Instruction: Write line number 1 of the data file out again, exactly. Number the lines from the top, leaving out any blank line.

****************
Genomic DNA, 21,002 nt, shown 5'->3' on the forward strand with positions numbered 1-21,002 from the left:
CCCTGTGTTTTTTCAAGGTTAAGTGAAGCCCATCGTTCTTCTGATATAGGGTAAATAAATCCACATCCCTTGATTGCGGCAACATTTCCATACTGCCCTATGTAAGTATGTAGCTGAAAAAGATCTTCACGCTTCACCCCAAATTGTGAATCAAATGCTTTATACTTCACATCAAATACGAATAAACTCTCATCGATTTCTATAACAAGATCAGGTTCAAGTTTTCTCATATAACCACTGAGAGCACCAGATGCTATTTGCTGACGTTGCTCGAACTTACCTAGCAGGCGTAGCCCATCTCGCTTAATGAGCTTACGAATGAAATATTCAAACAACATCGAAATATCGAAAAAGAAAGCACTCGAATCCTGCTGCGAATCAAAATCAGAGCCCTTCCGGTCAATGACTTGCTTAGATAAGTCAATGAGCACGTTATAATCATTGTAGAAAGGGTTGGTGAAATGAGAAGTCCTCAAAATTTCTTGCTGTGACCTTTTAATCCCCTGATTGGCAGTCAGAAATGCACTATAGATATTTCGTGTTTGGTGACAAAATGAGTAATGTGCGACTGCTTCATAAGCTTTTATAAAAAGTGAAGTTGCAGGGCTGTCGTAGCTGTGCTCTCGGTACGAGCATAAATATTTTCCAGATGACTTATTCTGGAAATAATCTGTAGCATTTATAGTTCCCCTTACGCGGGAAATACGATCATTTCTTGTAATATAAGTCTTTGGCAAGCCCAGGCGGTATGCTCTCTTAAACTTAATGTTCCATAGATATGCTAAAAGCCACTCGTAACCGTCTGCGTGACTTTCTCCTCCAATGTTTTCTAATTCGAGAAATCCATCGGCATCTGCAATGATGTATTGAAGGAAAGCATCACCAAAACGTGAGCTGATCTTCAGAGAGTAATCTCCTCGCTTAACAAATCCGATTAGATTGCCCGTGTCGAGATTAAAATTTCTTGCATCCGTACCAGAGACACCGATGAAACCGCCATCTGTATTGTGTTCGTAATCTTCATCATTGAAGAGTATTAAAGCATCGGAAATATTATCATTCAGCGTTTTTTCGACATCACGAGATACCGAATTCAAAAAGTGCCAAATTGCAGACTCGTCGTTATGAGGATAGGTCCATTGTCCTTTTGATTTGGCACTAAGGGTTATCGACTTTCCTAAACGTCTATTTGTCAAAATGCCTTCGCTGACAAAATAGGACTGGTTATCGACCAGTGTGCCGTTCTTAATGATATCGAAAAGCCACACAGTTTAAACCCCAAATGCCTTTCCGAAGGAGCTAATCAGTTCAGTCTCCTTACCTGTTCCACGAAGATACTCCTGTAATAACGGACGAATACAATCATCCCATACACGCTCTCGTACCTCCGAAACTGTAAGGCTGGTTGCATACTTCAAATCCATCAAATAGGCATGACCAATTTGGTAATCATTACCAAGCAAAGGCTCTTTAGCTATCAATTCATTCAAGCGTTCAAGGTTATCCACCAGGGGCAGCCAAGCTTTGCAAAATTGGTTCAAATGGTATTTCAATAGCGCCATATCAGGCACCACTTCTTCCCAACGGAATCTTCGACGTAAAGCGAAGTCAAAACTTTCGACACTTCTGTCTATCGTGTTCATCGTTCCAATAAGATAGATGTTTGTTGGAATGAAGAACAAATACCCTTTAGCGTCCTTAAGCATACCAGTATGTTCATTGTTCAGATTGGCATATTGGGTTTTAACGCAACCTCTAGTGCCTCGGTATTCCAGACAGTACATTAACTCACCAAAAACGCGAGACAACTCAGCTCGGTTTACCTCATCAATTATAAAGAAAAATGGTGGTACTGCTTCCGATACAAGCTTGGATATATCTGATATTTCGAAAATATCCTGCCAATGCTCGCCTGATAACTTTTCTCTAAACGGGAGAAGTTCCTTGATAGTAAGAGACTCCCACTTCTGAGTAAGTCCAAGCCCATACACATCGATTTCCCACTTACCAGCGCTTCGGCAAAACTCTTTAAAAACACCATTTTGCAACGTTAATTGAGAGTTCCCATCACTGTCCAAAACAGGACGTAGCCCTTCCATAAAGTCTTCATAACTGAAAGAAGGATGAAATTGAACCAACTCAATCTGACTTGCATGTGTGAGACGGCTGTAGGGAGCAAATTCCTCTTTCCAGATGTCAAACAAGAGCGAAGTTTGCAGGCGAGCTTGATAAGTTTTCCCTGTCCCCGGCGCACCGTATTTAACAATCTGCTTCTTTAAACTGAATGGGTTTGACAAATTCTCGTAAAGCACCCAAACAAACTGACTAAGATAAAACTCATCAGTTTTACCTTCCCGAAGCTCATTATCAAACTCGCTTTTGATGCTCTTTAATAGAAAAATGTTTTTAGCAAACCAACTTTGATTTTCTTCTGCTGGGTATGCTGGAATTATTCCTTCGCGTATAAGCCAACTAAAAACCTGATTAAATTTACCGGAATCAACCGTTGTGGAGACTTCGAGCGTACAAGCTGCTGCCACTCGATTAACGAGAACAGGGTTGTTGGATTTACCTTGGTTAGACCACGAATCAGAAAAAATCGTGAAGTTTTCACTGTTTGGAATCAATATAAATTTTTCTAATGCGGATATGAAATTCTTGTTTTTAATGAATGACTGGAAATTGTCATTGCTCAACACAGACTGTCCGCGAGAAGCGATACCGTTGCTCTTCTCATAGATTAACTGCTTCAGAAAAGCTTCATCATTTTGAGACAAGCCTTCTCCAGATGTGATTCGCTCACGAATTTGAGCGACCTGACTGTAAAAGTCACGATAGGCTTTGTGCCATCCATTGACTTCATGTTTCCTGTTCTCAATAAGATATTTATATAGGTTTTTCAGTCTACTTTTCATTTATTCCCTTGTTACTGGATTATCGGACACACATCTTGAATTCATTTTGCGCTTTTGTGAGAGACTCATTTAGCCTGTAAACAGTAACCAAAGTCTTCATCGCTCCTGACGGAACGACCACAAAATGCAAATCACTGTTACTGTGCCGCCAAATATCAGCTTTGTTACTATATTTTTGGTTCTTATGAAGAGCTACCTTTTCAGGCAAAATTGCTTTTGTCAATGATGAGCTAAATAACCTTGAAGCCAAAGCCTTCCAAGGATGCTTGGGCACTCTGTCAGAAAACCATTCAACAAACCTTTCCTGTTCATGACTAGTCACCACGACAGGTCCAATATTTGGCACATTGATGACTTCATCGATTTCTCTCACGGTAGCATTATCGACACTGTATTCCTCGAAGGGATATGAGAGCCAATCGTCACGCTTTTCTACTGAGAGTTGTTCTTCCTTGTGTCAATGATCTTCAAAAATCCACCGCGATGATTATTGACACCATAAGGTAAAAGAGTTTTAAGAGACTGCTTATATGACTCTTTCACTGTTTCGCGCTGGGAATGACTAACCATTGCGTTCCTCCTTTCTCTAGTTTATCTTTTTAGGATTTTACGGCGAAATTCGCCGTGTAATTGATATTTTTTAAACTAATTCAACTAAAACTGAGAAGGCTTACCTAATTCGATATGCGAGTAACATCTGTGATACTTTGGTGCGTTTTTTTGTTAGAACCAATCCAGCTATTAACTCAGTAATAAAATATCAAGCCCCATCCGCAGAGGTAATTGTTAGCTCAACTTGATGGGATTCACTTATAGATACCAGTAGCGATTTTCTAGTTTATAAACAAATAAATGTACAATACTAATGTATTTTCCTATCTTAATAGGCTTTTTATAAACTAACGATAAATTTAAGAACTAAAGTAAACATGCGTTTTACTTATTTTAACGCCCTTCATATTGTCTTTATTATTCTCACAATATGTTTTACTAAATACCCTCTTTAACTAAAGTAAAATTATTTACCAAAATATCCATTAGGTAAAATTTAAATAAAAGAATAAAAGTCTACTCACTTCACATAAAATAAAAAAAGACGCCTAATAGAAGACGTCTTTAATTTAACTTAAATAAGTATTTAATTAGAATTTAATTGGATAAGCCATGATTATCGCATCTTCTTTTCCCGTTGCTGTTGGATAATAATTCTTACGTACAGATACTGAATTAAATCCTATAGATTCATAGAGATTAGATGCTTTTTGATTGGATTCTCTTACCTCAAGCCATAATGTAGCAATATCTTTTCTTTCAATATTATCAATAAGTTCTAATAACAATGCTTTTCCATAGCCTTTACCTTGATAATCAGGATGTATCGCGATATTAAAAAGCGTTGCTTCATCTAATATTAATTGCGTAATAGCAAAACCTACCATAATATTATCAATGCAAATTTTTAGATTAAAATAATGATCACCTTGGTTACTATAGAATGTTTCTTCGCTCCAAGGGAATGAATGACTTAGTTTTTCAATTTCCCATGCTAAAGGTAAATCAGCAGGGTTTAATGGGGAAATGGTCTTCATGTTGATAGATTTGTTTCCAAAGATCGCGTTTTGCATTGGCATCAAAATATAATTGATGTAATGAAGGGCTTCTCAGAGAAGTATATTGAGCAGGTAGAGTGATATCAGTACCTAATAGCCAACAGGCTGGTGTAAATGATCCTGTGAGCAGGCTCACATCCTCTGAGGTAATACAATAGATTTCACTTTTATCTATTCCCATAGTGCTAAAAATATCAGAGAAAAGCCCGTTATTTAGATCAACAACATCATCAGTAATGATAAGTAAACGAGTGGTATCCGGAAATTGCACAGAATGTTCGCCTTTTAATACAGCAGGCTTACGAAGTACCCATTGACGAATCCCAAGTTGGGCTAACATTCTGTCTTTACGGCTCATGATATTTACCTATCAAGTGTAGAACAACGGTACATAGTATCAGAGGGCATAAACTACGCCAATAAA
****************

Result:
Genomic DNA, 21,002 nt, shown 5'->3' on the forward strand with positions numbered 1-21,002 from the left: